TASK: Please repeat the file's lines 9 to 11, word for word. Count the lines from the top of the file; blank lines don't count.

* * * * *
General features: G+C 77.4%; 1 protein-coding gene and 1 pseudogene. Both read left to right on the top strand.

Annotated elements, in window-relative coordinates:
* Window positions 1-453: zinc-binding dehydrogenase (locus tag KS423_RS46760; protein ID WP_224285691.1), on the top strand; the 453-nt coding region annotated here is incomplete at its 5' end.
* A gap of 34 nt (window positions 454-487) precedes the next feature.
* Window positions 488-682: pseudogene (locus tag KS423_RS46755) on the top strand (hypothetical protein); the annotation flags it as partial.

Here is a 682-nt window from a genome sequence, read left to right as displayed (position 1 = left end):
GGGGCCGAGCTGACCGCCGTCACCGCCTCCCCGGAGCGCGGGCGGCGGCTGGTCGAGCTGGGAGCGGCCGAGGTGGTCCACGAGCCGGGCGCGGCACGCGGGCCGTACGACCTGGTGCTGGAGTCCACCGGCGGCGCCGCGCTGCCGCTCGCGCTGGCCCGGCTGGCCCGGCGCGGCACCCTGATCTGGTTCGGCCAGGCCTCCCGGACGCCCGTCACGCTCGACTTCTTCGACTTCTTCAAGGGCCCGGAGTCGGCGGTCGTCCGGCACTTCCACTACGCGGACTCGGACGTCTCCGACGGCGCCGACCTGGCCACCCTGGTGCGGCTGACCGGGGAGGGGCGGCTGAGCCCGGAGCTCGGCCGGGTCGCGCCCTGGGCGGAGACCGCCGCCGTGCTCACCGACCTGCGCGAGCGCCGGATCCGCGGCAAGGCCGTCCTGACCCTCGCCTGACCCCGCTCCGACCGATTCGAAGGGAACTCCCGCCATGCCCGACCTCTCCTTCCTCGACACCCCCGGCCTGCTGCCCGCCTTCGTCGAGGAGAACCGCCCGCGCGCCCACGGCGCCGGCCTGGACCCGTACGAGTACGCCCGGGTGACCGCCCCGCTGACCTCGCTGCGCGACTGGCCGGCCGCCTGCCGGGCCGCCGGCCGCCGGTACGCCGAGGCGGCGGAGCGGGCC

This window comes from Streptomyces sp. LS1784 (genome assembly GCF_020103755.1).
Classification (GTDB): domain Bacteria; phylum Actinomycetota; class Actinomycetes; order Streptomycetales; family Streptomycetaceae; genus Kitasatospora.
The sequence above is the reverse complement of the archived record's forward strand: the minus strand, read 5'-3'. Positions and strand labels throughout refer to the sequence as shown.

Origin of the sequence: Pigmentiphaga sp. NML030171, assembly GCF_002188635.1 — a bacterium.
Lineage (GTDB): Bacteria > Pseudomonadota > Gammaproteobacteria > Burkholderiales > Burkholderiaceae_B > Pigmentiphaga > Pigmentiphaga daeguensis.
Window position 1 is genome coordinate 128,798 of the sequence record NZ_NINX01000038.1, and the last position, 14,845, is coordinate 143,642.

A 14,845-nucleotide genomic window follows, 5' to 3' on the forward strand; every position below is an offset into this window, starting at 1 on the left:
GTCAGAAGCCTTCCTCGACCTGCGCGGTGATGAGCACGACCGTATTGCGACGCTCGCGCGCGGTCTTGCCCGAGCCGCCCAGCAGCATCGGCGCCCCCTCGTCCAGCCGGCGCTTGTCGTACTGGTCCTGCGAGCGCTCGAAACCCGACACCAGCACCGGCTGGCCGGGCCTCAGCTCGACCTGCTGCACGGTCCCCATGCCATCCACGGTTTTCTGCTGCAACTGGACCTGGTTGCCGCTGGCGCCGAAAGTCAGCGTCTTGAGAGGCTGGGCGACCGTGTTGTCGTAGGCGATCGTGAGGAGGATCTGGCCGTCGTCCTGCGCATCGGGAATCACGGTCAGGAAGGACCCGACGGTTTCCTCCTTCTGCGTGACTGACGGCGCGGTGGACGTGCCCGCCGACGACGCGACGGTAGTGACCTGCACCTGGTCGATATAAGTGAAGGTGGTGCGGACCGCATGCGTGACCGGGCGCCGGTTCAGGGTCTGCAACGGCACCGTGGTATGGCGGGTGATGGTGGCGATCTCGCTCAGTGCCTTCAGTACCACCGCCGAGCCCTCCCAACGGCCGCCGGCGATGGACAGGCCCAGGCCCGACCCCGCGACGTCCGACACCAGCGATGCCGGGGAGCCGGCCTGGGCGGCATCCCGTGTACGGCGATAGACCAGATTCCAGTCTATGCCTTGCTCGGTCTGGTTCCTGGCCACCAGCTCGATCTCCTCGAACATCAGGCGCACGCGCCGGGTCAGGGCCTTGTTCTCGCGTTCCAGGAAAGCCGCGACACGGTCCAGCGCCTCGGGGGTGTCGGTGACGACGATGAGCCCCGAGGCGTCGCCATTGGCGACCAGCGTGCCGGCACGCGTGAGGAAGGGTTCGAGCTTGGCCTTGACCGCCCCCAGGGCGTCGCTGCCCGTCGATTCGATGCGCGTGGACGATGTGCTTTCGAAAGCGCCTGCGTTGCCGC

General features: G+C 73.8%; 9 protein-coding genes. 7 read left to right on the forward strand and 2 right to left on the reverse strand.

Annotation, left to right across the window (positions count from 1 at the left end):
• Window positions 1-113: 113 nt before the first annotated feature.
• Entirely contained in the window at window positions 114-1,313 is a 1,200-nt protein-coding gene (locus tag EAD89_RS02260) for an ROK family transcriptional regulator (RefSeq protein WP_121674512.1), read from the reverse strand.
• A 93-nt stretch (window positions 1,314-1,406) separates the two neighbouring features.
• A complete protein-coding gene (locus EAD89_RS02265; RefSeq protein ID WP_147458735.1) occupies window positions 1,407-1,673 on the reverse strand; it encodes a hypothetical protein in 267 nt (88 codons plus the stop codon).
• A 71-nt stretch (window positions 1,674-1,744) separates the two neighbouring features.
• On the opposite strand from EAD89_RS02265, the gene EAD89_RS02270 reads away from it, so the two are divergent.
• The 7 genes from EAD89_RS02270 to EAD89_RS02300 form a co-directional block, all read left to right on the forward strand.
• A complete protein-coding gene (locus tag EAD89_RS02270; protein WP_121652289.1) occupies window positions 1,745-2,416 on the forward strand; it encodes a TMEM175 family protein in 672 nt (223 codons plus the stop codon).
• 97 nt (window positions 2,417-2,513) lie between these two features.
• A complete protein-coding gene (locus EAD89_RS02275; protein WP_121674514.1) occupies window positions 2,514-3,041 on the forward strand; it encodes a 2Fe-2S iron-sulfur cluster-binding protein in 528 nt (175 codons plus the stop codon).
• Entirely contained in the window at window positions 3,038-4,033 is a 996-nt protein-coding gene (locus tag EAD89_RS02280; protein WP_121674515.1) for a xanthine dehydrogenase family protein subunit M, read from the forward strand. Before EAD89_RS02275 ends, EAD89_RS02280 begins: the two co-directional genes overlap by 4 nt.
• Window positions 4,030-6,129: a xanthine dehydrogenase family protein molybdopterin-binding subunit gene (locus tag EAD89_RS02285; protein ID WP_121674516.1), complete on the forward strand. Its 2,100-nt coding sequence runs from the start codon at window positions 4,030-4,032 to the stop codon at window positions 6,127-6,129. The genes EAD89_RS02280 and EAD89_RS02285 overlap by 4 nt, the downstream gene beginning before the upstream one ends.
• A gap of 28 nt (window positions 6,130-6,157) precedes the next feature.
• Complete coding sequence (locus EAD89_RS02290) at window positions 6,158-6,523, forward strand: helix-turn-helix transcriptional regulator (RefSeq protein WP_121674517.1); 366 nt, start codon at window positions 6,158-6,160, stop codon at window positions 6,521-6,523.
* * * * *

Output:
Classification (GTDB): domain Bacteria; phylum Actinomycetota; class Actinomycetes; order Streptomycetales; family Streptomycetaceae; genus Kitasatospora.
The sequence above is the reverse complement of the archived record's forward strand: the minus strand, read 5'-3'. Positions and strand labels throughout refer to the sequence as shown.

Origin of the sequence: Pigmentiphaga sp. NML030171, assembly GCF_002188635.1 — a bacterium.